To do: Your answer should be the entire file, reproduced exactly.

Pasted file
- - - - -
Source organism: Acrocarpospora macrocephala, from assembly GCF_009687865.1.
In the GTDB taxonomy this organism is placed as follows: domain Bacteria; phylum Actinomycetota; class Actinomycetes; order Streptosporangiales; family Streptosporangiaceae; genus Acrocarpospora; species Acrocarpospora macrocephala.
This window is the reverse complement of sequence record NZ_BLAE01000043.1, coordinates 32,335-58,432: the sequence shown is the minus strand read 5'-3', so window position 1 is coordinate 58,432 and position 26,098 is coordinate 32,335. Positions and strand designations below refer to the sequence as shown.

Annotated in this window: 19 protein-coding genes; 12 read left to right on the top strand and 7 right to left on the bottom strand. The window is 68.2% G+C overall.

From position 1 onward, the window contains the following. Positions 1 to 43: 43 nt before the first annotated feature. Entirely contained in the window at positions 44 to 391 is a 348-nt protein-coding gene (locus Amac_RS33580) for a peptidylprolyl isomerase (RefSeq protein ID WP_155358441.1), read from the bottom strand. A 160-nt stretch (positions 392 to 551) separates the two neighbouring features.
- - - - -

Source organism: Acrocarpospora macrocephala, from assembly GCF_009687865.1.
In the GTDB taxonomy this organism is placed as follows: domain Bacteria; phylum Actinomycetota; class Actinomycetes; order Streptosporangiales; family Streptosporangiaceae; genus Acrocarpospora; species Acrocarpospora macrocephala.
This window is the reverse complement of sequence record NZ_BLAE01000043.1, coordinates 32,335-58,432: the sequence shown is the minus strand read 5'-3', so window position 1 is coordinate 58,432 and position 26,098 is coordinate 32,335. Positions and strand designations below refer to the sequence as shown.

Annotated in this window: 19 protein-coding genes; 12 read left to right on the top strand and 7 right to left on the bottom strand. The window is 68.2% G+C overall.

From position 1 onward, the window contains the following. Positions 1 to 43: 43 nt before the first annotated feature. Entirely contained in the window at positions 44 to 391 is a 348-nt protein-coding gene (locus Amac_RS33580) for a peptidylprolyl isomerase (RefSeq protein ID WP_155358441.1), read from the bottom strand. A 160-nt stretch (positions 392 to 551) separates the two neighbouring features.